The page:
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Accession Number ADA562390
Title Avoiding a Hollow Force: Force Planning with Any Budget.
Publication Date May 2012
Media Count 86p
Personal Author J. W. Whittenberger
Abstract The United States military has experienced a predictable cycle in force structure development that leads to a 'hollow force' after substantial budgetary reductions. The author's thesis is that by better understanding the system used to develop military force structure, and by appreciating relevant historical examples, the military can institute measures to achieve balance in national security and to break that cycle. The research method for this thesis involved an examination of the U.S. strategic framework, and its limitations, which is the foundation of the current force structure; the historical patterns that lead to a 'hollow force'; and potential methods for achieving balance. The thesis presents historical vignettes of the Vietnam War and Desert Storm that include the geo-political and economic conditions leading up to them, and the military postures taken in those eras, to better understand the recurring patterns in modern U.S. force structuring. By exploring methods of achieving balance, multiple avenues open to maintain military capabilities while continuing to reduce overall capacity. The thesis introduces the concept of optimizing balance of the three cornerstones of force structuring: manpower, equipment, and operations. It then addresses maintaining capability and gaining overall readiness while reducing costs through the appropriate type of training for the Reserve Component. The author concludes with techniques to optimize force structure planning using different levels of integration.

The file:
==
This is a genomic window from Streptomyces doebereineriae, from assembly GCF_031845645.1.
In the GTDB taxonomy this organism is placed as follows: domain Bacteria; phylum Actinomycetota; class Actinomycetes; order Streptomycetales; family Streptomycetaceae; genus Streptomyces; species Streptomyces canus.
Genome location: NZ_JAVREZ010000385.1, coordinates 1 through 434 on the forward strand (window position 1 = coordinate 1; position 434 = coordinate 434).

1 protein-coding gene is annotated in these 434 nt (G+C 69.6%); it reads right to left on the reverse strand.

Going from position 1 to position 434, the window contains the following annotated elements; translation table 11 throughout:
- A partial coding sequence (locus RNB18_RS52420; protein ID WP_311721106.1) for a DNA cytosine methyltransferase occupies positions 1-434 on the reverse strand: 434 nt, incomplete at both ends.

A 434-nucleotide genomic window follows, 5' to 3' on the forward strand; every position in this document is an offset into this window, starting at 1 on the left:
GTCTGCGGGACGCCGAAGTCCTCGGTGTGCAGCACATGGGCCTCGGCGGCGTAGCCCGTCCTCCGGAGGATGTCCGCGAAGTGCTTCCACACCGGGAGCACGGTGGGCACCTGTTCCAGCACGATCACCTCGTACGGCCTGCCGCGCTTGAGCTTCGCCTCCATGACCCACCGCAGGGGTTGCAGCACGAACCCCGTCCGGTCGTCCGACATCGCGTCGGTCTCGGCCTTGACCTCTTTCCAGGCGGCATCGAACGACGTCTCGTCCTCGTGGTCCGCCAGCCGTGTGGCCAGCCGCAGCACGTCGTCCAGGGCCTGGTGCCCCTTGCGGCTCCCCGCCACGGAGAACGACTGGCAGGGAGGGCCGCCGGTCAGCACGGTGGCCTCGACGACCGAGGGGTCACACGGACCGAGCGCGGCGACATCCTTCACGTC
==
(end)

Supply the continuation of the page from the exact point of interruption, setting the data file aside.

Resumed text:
Keywords Active duty
Defense budget reductions
Department of defense
Desert shield operation
Desert storm operation
Goldwater nichols act
Hollow force
Manpower utilization
Military budgets
Military force levels
Military force planning
Military force structure
Military forces(United states)
Military history
Military planning
Military reserves
Military training
Packard commission
Persian gulf war
Vietnam war
Whole-of-government approach

Source Agency Non Paid ADAS
NTIS Subject Category 92D - Education, Law, & Humanities
74D - Chemical, Biological, & Radiological Warfare
74E - Logistics, Military Facilities, & Supplies
74G - Military Operations, Strategy, & Tactics
Corporate Author National Defense Univ., Norfolk, VA. Joint Advanced Warfighting School.
Document Type Thesis
Title Note Master's thesis.
NTIS Issue Number 1225
Contract Number N/A

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